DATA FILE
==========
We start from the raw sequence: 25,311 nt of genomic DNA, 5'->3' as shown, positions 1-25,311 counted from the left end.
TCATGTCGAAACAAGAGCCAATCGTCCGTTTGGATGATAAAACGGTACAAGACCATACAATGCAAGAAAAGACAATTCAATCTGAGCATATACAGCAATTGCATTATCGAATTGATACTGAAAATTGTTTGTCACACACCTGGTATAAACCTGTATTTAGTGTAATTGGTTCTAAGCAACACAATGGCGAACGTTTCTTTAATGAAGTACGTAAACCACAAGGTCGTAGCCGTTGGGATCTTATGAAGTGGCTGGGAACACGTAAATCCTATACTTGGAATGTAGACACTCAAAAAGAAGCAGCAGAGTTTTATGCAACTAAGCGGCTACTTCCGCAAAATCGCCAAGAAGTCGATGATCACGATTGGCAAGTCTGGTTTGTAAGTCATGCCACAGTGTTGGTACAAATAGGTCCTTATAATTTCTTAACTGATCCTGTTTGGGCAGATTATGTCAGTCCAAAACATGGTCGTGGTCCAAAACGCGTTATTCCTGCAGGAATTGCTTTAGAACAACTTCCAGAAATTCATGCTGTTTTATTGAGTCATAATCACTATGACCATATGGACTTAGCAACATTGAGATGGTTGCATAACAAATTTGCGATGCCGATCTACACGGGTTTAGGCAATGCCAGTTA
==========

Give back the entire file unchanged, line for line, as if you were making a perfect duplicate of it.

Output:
We start from the raw sequence: 25,311 nt of genomic DNA, 5'->3' as shown, positions 1-25,311 counted from the left end.
TCATGTCGAAACAAGAGCCAATCGTCCGTTTGGATGATAAAACGGTACAAGACCATACAATGCAAGAAAAGACAATTCAATCTGAGCATATACAGCAATTGCATTATCGAATTGATACTGAAAATTGTTTGTCACACACCTGGTATAAACCTGTATTTAGTGTAATTGGTTCTAAGCAACACAATGGCGAACGTTTCTTTAATGAAGTACGTAAACCACAAGGTCGTAGCCGTTGGGATCTTATGAAGTGGCTGGGAACACGTAAATCCTATACTTGGAATGTAGACACTCAAAAAGAAGCAGCAGAGTTTTATGCAACTAAGCGGCTACTTCCGCAAAATCGCCAAGAAGTCGATGATCACGATTGGCAAGTCTGGTTTGTAAGTCATGCCACAGTGTTGGTACAAATAGGTCCTTATAATTTCTTAACTGATCCTGTTTGGGCAGATTATGTCAGTCCAAAACATGGTCGTGGTCCAAAACGCGTTATTCCTGCAGGAATTGCTTTAGAACAACTTCCAGAAATTCATGCTGTTTTATTGAGTCATAATCACTATGACCATATGGACTTAGCAACATTGAGATGGTTGCATAACAAATTTGCGATGCCGATCTACACGGGTTTAGGCAATGCCAGTTA